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Sunday, October 20, 2013

The Global Travels of the Tooth Fairy

Tooth Fairy clip art by Lita Lita
Yowzers! My little Mag just lost her first tooth! Somehow I felt more prepared for her to go off to school than I felt for her to lose her first tooth.

Sure, Mag was all excited at the prospect of the Tooth Fairy (which we didn't necessarily intend to introduce, but pop culture and school made that decision for us)... but me?

You probably guessed it: my first thought was, "Hmm, wouldn't it be fun to hear how this is handled in other countries." So I asked a few blogofriends.

British expat Amanda at Expat Life With a Double Buggy shares that she was able maximize the legend by convincing her son that the Tooth Fairy doesn't enter messy rooms. Genius! Now living in the Netherlands, Amanda notes that the "Tandenfee" does exist, but "is not a universally Dutch phenomenon. Some use it, some don't."

A Bilingual Baby's Marta notes that in Spain, as in many countries, "it's not a fairy, but a little mouse. It's called el ratoncito Pérez." Apparently, in Mexico this little magic mouse leaves extra money for a front tooth.

Ute of Expat Since Birth says that, "In German speaking countries we also know the Zahnfee, but she comes from the American/UK tooth fairy. In Italy the 'fatina dei denti' does the same as in USA/UK."

Spanglish-House's Cecy has combined traditions, so her kids think that Tooth Fairy and Ratón Pérez are associated. Her eldest has developed his own tradition: leaving a tip to encourage them to come early. Wonder how the tooth characters divide the spoils?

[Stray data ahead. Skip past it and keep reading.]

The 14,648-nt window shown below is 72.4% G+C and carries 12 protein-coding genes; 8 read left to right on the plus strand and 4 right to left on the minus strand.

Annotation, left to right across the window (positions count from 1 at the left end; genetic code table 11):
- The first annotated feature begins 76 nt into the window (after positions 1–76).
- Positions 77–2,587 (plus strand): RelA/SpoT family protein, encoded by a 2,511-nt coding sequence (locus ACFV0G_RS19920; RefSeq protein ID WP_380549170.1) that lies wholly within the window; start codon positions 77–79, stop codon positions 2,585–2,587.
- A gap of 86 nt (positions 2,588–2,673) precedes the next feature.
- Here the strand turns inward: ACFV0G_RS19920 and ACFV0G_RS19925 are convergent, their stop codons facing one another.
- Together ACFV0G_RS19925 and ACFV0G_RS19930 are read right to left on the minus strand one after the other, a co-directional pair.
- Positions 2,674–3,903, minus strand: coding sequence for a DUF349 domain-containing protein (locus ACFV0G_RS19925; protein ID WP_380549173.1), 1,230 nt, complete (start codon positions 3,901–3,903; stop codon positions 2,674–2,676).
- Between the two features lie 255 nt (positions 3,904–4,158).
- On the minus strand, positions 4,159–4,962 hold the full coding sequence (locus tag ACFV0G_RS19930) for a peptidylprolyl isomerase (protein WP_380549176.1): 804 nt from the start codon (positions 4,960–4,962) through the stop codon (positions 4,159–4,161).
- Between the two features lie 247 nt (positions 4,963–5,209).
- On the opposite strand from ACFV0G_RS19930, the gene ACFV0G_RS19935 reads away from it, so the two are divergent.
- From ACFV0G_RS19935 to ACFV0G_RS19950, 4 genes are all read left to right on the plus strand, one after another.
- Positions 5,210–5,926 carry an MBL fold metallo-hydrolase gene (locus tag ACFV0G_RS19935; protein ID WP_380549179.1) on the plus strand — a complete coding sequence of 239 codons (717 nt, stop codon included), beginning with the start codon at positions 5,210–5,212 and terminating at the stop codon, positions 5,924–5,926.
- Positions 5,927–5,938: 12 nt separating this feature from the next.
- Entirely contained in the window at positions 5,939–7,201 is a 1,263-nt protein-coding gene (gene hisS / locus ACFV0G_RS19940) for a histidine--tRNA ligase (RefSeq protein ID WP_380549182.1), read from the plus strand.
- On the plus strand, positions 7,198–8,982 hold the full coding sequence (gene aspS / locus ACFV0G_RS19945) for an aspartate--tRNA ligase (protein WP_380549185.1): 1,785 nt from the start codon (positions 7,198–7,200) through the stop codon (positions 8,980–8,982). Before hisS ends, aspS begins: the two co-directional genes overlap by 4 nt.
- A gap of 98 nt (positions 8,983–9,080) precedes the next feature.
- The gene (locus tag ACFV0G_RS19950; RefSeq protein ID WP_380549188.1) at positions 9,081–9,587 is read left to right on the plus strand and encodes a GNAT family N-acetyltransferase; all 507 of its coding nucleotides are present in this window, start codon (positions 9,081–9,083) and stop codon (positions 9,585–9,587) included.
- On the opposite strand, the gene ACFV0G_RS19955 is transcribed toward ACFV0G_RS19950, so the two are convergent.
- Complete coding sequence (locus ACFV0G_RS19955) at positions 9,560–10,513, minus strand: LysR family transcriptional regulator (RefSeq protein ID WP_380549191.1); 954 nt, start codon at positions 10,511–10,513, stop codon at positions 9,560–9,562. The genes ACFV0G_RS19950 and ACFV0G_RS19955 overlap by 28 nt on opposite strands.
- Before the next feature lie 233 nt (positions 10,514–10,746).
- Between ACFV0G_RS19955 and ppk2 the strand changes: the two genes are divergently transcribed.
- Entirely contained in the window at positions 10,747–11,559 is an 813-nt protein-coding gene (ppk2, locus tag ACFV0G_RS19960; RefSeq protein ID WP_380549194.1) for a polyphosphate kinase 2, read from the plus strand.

Would you prefer to avoid the Tooth Fairy tradition in your household? Never fear, there are parts of the world that are free of all tooth-taking characters. Olena (Bilingual Kids Rock), Olga (The European Mama), and Natalie (After School for Smarty Pants) report that there is no such legend in Ukraine, Poland, Russia, or Belarus.

But if you have, by choice or by force, embraced some version of a tooth character tradition in your household, and would enjoy the chance to make it a multicultural event, Mari has some super cute Tooth Fairy Receipt printables, in several languages - yay! These are available at Inspired By Familia. Thanks for sharing, Mari!

Want to read about more tooth-loss traditions from around the world?

Kid World Citizen's Becky recommended a book that is now a family fave around here: Throw Your Tooth on the Roof: Tooth Traditions from Around the World.
This book is a must read for families who embrace the world. What a fun way to find out:
  • What country has a Rolling Calf who will take you away with your tooth if you're not careful? 
  • Which moms plate the tooth with silver and make it into a charm? 
  • Who asks the moon, a mouse, or a saint to replace their tooth? 
  • Which country has parents burying their children's teeth in university gardens?

Don't you just love how a single tooth can take you on a world tour?! Thanks, Global Moms, for all the info.
Any other great teeth legends out there?

Creative Kids Culture Blog Hop


  1. This is so cute! Here's a little something about the tooth fairy in France! http://www.busyasabeeinparis.com/2010/03/tooth-fairy-in-france-is-mouse_24.html#.UmUb3fmcd8E

    1. Thanks for sharing your link, Maria. So interesting to learn how the tooth loss phenomena transcends culture, and super love how your mouse fairy wrapped the coins. Heehee.

  2. Love the different traditions! If you watch Rise of the Guardians (one of Chiquita's favorites) el Raton Perez makes a little cameo appearance as the "European Division" that had me laughing. Chiquita is only 3 but already excited about losing her baby teeth and I don't think any cute mice will make her give up the tooth fairy. Thanks for sharing at Creative Kids Cultural Blog Hop!

  3. Brilliant post! I love these around the world trips! And I will have to remember Amanda's suggestion about the messy room, haha! Going to check out the recommended book as well. Thanks for sharing at the Creative Kids Culture Blog Hop!